Tuesday , June 19 2018
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“That’s the Story of the Hurricane”

Summary:
I am always happy to read a defense of the person receiving a Two Minute Hate, even if it’s a Fed official who seemed to subscribe to the Broken Window Fallacy. In that spirit, here is David R. Henderson defending William Dudley’s remarks about the hurricane. (Also notice Scott Sumner’s caveat in the comments.) To try to minimize confusion in the comments here at Free Advice, this is what’s going on: 1) A kid breaks a shop window in 19th century France and normal people say, “That’s bad.” 2) A smug contrarian says, “On the contrary, the lad’s activity will provide employment for the glazier, who now has to replace the window. It stimulates economic activity and makes the community richer.” 3) Bastiat points out that this is shortsighted, and overlooks the

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I am always happy to read a defense of the person receiving a Two Minute Hate, even if it’s a Fed official who seemed to subscribe to the Broken Window Fallacy. In that spirit, here is David R. Henderson defending William Dudley’s remarks about the hurricane. (Also notice Scott Sumner’s caveat in the comments.)

To try to minimize confusion in the comments here at Free Advice, this is what’s going on:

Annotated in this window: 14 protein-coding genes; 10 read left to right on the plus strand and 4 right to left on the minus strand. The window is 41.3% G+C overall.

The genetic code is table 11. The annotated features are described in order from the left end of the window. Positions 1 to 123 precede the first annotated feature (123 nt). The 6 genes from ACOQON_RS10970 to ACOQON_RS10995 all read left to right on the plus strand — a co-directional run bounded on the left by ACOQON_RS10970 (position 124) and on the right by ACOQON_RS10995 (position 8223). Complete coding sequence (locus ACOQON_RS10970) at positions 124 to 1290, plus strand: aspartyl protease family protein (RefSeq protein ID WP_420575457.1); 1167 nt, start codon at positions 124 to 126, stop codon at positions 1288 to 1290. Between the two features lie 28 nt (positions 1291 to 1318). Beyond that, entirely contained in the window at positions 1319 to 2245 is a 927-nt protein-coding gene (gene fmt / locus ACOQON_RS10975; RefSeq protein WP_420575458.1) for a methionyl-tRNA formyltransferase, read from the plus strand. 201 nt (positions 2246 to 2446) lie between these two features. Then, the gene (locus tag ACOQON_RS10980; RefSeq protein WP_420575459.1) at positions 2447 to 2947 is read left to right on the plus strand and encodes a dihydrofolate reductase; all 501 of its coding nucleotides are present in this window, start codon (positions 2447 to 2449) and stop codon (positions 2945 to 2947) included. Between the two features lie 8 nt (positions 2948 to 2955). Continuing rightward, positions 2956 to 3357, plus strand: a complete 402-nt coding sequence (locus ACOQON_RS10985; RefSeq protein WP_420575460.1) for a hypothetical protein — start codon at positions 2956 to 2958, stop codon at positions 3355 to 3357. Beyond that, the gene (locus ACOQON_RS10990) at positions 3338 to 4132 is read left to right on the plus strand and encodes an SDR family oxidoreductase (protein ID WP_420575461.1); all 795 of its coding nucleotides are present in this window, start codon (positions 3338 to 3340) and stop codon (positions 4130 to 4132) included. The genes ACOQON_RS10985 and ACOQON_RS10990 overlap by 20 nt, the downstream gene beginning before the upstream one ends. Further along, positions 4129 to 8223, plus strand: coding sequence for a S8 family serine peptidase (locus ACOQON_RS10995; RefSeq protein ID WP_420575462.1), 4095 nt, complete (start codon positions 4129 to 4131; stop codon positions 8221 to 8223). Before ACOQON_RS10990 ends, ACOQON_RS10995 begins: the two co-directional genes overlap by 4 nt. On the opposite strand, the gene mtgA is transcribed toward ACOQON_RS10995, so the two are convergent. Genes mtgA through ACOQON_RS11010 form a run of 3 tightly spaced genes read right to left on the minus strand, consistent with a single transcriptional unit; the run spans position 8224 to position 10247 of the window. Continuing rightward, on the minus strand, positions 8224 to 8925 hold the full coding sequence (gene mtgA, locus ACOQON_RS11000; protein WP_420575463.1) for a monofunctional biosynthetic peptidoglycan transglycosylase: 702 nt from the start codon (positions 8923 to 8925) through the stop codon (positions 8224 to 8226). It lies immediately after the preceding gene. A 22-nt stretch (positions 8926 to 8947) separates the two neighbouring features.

1) A kid breaks a shop window in 19th century France and normal people say, “That’s bad.”

2) A smug contrarian says, “On the contrary, the lad’s activity will provide employment for the glazier, who now has to replace the window. It stimulates economic activity and makes the community richer.”

3) Bastiat points out that this is shortsighted, and overlooks the employment that the storekeeper’s spending could have given to (say) the tailor who could’ve made him a new shirt. Total employment is the same either way, but now the community is poorer to the tune of one shirt.

4) (Hundreds of people commit the “Broken Window Fallacy” up through 2017, providing employment for smug libertarians to mock them and make our movement richer.)

5) William Dudley says the recent hurricanes will increase measured economic activity (i.e. official real GDP) because people will have to rebuild.

6) David R. Henderson clarifies that Dudley said “unfortunately,” and that there is no fallacy here. People are poorer, but they may indeed reduce the amount of leisure they otherwise would have enjoyed, in order to work more. Total measured real income will be higher than it otherwise would have been, but the community will be poorer, especially if we include “leisure enjoyment” in the measure of consumption. Note here that “poorer” means “lower wealth.” If someone takes away your house and your car, but then gives you a job offer giving you a $50,000 annual raise, the market value of your output is higher that year, but you still might end up “poorer” than you started.

7) Scott Sumner points out that even David’s defense of Dudley only works for small amounts of damage, because if the damage is too severe, then the reduced capital stock makes labor less efficient. So even if people work more hours, measured GDP might be lower until the capital stock is replenished.

8) Notice that points (1) – (7) do NOT rely on the Keynesian move of classifying “classical economics” as applying only to the special case of full employment. To see that discussion, read this old post where I gently push back against Matt Yglesias and Daniel Kuehn.

Robert Murphy
Christian, Austrian economist, and libertarian theorist. Research Prof at Texas Tech and author of *Choice*. Paul Krugman's worst nightmare.

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